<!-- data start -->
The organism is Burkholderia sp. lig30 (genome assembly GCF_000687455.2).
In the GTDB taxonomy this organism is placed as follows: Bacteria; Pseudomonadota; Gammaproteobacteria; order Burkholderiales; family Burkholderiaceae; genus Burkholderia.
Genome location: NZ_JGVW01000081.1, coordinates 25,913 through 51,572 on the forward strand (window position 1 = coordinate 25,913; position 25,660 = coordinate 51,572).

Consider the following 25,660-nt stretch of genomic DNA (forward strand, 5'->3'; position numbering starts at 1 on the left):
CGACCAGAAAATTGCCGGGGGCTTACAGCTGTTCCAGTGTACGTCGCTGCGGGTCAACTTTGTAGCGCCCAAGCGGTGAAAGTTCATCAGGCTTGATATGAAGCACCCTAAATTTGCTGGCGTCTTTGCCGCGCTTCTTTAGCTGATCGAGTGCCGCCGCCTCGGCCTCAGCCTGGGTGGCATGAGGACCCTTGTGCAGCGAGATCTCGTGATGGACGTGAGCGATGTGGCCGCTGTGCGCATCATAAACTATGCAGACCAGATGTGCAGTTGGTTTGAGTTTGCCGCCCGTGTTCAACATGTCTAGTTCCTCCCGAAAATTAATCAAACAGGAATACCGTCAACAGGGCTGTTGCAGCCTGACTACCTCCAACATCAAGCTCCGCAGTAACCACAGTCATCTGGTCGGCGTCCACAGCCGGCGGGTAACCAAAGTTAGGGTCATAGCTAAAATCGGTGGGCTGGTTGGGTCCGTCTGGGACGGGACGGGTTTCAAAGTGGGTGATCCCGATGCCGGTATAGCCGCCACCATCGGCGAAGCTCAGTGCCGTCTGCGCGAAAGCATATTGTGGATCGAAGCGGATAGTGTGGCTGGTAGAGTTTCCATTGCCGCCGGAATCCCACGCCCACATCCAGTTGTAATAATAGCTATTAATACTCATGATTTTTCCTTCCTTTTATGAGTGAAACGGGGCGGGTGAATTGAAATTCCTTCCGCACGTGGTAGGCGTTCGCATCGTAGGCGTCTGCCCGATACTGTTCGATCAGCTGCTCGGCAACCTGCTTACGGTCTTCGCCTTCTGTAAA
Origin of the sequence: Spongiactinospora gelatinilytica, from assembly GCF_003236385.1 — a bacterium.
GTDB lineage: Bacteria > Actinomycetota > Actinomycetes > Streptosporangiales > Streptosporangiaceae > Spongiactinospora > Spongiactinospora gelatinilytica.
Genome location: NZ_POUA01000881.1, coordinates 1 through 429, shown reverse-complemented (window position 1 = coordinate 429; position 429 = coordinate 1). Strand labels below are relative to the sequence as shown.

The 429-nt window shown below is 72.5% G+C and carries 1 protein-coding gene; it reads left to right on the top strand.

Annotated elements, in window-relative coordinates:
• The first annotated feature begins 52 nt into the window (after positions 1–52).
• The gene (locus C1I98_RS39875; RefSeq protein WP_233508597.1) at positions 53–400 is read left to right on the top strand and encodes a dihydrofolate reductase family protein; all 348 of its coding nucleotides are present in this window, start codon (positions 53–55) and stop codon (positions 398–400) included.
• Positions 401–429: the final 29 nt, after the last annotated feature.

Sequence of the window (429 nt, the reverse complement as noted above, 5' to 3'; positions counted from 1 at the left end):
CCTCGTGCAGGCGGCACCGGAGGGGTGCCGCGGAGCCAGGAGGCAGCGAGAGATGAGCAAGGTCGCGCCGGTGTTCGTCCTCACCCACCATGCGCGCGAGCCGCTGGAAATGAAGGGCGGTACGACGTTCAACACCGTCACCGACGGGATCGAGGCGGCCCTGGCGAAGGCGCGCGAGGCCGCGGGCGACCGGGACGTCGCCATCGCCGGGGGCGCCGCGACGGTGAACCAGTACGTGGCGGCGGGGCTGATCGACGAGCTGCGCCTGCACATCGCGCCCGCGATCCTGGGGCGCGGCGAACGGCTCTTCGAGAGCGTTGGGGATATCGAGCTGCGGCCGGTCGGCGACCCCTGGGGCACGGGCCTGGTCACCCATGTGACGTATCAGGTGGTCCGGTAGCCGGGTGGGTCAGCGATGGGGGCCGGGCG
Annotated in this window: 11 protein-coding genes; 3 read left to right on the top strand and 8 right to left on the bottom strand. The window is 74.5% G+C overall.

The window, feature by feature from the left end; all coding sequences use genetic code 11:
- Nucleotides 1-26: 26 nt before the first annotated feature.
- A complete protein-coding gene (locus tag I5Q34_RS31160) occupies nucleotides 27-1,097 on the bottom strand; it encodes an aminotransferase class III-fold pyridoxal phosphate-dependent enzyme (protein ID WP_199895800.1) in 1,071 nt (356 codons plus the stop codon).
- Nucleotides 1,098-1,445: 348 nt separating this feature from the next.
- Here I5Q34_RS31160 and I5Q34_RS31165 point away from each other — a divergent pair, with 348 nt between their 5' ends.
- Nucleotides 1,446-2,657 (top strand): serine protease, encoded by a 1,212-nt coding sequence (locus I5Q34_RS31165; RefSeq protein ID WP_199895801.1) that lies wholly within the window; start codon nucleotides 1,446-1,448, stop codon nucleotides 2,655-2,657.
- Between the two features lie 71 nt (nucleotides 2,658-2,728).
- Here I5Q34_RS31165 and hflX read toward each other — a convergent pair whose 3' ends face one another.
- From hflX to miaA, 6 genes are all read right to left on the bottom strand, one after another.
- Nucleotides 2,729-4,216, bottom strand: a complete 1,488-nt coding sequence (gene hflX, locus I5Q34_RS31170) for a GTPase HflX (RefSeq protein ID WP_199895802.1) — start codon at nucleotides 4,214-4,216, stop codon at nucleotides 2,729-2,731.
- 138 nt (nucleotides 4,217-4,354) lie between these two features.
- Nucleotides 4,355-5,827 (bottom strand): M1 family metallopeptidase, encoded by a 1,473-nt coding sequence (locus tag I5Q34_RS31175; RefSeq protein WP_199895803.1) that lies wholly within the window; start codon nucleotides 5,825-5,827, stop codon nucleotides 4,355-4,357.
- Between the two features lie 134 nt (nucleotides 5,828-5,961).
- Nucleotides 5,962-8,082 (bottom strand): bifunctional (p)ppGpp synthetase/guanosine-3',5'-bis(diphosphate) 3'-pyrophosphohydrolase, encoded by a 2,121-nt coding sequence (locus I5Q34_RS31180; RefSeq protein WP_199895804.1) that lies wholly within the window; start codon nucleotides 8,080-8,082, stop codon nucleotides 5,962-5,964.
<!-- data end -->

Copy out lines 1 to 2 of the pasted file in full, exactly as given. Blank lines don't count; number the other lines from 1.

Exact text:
The organism is Burkholderia sp. lig30 (genome assembly GCF_000687455.2).
In the GTDB taxonomy this organism is placed as follows: Bacteria; Pseudomonadota; Gammaproteobacteria; order Burkholderiales; family Burkholderiaceae; genus Burkholderia.